BBC blows £100m on ‘money-saving’ plan

THE BBC axed a £100million project yesterday and admitted it had wasted a “huge amount of licence fee payers’ money”.

'Worst situation' | Director General Lord Hall. (Image | The Telegraph)
‘Worst situation’ | Director General Lord Hall. (Image | The Telegraph)

Director General Lord Hall said he was writing off the scheme rather than blowing any more cash on it.

One senior member of staff has been suspended and last night an insider said: “More heads may roll over this.”

The Digital Media Initiative was meant to SAVE MONEY in the long term by giving BBC journalists access to digital content from its vast archive more easily.

It has cost £98.4million since it was started by an outside firm in 2008 and last November work was halted without the initiative ever becoming fully operational. A review found it was doomed.

In a stinging statement, Lord Hall said: “The Digital Media Initiative has wasted a huge amount of licence fee payers’ money.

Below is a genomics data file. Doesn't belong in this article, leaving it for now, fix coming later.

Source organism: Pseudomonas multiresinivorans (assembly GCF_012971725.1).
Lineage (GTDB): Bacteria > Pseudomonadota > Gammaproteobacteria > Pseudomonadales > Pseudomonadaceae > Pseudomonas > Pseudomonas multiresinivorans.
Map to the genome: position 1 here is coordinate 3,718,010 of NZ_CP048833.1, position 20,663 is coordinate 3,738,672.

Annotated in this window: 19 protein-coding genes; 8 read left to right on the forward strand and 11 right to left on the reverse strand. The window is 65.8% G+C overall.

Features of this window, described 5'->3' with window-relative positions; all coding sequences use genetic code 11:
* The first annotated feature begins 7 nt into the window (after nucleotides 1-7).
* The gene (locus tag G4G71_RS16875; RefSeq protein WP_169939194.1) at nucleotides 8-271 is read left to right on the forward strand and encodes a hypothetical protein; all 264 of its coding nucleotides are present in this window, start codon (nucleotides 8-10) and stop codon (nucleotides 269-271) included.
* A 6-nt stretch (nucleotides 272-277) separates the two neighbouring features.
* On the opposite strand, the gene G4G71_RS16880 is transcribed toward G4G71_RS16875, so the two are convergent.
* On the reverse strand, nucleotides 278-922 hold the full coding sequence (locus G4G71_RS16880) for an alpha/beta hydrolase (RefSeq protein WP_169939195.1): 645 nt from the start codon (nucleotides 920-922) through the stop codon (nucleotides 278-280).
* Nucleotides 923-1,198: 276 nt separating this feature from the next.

“I have serious concerns about how we managed this project.”

Margaret Hodge, chair of the Commons Public Accounts Committee, called it a “terrible shock and clearly completely shambolic”.

A high-level insider said: “It is no exaggeration to say this is the biggest scandal at the BBC since Jimmy Savile. It is certainly the worst situation Tony Hall has had to face.

“The chief technology officer who was heading up the project has been suspended pending an investigation — and more heads may roll.”

Article written by Will Payne, associate TV editor at The Sun, and sub edited by myself. 

Originally published in The Sun on Saturday May 25 2013.


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